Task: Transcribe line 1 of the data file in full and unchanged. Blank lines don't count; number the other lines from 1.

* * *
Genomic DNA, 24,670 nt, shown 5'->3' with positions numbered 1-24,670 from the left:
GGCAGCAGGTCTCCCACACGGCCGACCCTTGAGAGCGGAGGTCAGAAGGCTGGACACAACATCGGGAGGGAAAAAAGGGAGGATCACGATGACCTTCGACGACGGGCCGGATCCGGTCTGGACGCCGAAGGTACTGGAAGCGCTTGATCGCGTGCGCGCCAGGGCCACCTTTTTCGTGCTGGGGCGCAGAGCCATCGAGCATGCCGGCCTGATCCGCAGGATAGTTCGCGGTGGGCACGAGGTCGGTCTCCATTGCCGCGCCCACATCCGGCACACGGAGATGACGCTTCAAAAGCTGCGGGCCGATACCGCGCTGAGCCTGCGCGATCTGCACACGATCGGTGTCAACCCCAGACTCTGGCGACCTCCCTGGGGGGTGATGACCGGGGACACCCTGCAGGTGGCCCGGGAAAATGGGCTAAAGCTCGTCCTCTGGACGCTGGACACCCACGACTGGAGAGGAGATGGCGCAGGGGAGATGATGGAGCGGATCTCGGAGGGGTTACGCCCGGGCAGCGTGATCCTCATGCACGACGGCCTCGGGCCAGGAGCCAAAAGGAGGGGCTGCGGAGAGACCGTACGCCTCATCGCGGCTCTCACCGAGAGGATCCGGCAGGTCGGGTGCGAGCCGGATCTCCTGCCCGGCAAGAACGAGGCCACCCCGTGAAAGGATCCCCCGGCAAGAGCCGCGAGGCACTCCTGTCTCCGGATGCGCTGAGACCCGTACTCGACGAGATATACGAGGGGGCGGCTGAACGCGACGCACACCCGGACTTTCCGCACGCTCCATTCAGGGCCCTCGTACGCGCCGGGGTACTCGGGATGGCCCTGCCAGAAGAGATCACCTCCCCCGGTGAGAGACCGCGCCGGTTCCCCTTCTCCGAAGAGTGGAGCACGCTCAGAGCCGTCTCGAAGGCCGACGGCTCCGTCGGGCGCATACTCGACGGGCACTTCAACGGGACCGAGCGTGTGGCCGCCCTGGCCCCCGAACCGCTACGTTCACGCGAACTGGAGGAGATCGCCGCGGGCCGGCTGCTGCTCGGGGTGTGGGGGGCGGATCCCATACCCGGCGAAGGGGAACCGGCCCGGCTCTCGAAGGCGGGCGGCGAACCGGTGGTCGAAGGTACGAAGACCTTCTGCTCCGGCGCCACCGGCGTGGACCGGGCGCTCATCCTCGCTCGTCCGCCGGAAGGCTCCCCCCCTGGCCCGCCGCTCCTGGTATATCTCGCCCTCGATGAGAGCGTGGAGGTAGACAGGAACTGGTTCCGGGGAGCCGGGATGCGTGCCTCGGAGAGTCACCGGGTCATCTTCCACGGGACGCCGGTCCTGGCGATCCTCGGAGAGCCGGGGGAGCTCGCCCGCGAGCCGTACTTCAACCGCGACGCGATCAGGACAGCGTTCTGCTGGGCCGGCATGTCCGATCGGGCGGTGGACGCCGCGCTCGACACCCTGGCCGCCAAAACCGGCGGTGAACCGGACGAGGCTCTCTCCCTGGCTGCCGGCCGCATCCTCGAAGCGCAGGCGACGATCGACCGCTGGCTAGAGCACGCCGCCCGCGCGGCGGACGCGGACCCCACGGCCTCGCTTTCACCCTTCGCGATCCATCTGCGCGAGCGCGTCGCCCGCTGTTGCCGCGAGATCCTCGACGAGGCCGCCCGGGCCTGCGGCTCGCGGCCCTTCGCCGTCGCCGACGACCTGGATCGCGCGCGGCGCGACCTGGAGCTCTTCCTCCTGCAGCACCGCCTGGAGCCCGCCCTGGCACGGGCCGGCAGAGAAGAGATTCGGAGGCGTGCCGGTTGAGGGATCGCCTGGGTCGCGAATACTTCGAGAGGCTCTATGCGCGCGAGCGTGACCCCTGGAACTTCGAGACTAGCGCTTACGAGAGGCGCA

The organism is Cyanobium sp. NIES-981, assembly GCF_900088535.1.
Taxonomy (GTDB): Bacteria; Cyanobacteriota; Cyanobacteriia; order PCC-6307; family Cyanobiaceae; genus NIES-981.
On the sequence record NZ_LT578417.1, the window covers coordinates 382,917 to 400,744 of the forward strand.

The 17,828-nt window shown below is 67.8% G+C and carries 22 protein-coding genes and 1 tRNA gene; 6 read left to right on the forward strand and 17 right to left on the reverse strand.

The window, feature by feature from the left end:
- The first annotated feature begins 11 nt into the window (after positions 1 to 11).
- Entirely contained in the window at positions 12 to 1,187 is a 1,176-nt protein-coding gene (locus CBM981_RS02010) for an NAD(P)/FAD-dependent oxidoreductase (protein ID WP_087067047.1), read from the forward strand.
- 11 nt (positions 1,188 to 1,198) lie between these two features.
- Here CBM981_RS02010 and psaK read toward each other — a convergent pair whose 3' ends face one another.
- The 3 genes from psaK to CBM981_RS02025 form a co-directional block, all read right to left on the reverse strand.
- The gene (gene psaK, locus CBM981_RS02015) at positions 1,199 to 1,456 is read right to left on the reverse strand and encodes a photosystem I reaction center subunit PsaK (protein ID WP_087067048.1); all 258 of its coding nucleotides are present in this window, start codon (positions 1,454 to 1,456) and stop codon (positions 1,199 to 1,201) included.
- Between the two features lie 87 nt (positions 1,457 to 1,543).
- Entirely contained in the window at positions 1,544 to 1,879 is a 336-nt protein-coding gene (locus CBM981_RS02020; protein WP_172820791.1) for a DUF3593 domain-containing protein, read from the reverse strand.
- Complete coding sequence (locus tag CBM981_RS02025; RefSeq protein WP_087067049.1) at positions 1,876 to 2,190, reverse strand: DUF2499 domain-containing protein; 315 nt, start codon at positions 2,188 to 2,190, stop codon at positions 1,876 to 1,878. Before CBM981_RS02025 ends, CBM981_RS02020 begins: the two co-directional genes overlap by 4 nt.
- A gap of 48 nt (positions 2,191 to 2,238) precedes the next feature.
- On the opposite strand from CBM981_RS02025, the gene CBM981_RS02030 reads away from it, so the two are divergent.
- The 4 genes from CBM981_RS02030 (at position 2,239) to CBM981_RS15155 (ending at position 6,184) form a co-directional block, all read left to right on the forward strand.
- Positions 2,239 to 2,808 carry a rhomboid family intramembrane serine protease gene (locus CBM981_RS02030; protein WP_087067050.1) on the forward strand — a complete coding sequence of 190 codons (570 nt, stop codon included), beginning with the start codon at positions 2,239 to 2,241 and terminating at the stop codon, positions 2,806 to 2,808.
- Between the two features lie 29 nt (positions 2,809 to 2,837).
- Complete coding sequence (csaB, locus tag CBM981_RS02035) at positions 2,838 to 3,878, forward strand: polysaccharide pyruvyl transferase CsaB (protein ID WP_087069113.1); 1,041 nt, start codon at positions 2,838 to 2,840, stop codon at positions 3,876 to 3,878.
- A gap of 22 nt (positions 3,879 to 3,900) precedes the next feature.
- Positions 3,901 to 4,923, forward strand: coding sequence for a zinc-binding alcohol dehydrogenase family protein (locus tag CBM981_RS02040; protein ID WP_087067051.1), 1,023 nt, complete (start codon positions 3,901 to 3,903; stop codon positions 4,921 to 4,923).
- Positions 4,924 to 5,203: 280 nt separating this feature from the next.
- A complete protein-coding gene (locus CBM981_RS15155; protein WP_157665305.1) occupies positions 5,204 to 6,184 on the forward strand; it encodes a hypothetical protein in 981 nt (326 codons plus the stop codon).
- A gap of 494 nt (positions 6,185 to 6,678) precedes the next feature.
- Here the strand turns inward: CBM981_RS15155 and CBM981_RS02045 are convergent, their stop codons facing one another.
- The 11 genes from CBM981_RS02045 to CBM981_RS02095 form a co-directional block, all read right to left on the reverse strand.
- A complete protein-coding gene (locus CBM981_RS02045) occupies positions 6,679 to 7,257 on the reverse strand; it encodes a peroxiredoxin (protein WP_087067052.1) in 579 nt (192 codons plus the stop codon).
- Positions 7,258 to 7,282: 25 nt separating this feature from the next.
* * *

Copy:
Genomic DNA, 24,670 nt, shown 5'->3' with positions numbered 1-24,670 from the left: